Table 4 presents the mean lengths of stay by age, type of stroke, and ultimate destination. We note that the Haemorrhagic patients who die tend to do so within a few weeks of admission. A comparison of the overall mean lengths of stay reveals a shorter average stay for Haemorrhagic patients than for Infarction patients, and this only makes sense by accounting for the higher mortality rate in the first recovery phase. This pattern is observed for all three age groups, where older patients tend to stay in hospital longer, irrespective of the diagnosis, with the exception of the TIA patients whose stroke seems to be so minor that age is not a factor. In all cases patients who died in hospital had a shorter stay in hospital than patients who were discharged to home, and this latter group of patients had a shorter stay in hospital than patients who were discharged to a private nursing home. This pattern is as expected, as the first group are very ill and do not survive for long, whereas we would expect the last group to require the longest recovery and rehabilitation period in hospital.
Table 4

Mean length of stay (Days) by age, type of stroke and ultimate destination

 

Death

Nursing home

Usual residence

All

Age 65

Haemorrhagic

18.6

81.3

33.7

29.8

Cerebral infarction

38.2

77.4

29.8

33.9

TIA

58.3

58.3

7.2

8.4

Age 75

Haemorrhagic

19.0

78.5

38.6

32.1

Cerebral infarction

44.2

73.4

33.5

39.0

TIA

58.3

58.3

9.3

12.0

Age 85

Haemorrhagic

19.0

75.4

45.3

33.7

Cerebral infarction

49.7

68.9

38.9

44.8

TIA

58.3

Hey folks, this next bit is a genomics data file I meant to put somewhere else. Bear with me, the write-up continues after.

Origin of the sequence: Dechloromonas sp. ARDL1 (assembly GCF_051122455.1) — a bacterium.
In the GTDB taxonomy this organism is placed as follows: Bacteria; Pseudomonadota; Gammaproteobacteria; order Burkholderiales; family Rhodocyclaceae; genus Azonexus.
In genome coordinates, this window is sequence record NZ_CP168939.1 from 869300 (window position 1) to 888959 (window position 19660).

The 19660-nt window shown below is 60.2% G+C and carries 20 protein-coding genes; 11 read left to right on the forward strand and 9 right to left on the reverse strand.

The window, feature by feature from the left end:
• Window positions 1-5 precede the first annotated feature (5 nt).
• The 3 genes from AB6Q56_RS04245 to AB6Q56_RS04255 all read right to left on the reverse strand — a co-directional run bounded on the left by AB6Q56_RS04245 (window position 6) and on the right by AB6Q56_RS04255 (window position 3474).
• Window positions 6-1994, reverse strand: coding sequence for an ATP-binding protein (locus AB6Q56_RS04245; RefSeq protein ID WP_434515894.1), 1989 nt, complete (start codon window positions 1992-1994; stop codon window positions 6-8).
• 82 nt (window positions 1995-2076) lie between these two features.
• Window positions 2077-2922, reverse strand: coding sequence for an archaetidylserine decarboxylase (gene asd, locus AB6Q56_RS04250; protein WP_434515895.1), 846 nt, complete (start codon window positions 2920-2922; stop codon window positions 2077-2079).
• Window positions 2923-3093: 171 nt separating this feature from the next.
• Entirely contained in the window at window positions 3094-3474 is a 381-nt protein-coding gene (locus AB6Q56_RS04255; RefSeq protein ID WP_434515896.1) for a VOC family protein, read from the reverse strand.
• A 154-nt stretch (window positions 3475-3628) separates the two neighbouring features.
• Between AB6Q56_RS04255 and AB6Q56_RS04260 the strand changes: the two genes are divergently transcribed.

58.3

14.3

19.6

8 Discussion

Overall, modelling can be used to characterize the whole system of stroke patient care and the associated pathways, integrating hospital and community services to provide tools for describing current services, assessing the impact of proposed changes, and predicting resource requirements in future scenarios. Our current focus is on developing models that use routinely available hospital discharge data to describe patient admissions, movements through hospital, and discharge to, inter alia, community services, such as nursing homes. By describing movements of patients along pathways, a model can be used to facilitate performance modelling, bed occupancy analysis, capacity planning, and prediction of patient numbers in different components of the overall care system. By using a model to quantify resource consumption, and costs of such proposed interventions, we can compare different solutions and determine optimal strategies for the whole integrated patient care system. Within stroke patient care, there are many possible interventions which straddle hospital and community services, which often operate separate budgets. However, by utilizing planning tools that encapsulate the whole system we can determine optimal integrated strategies, to the overall benefit of the service and the patient.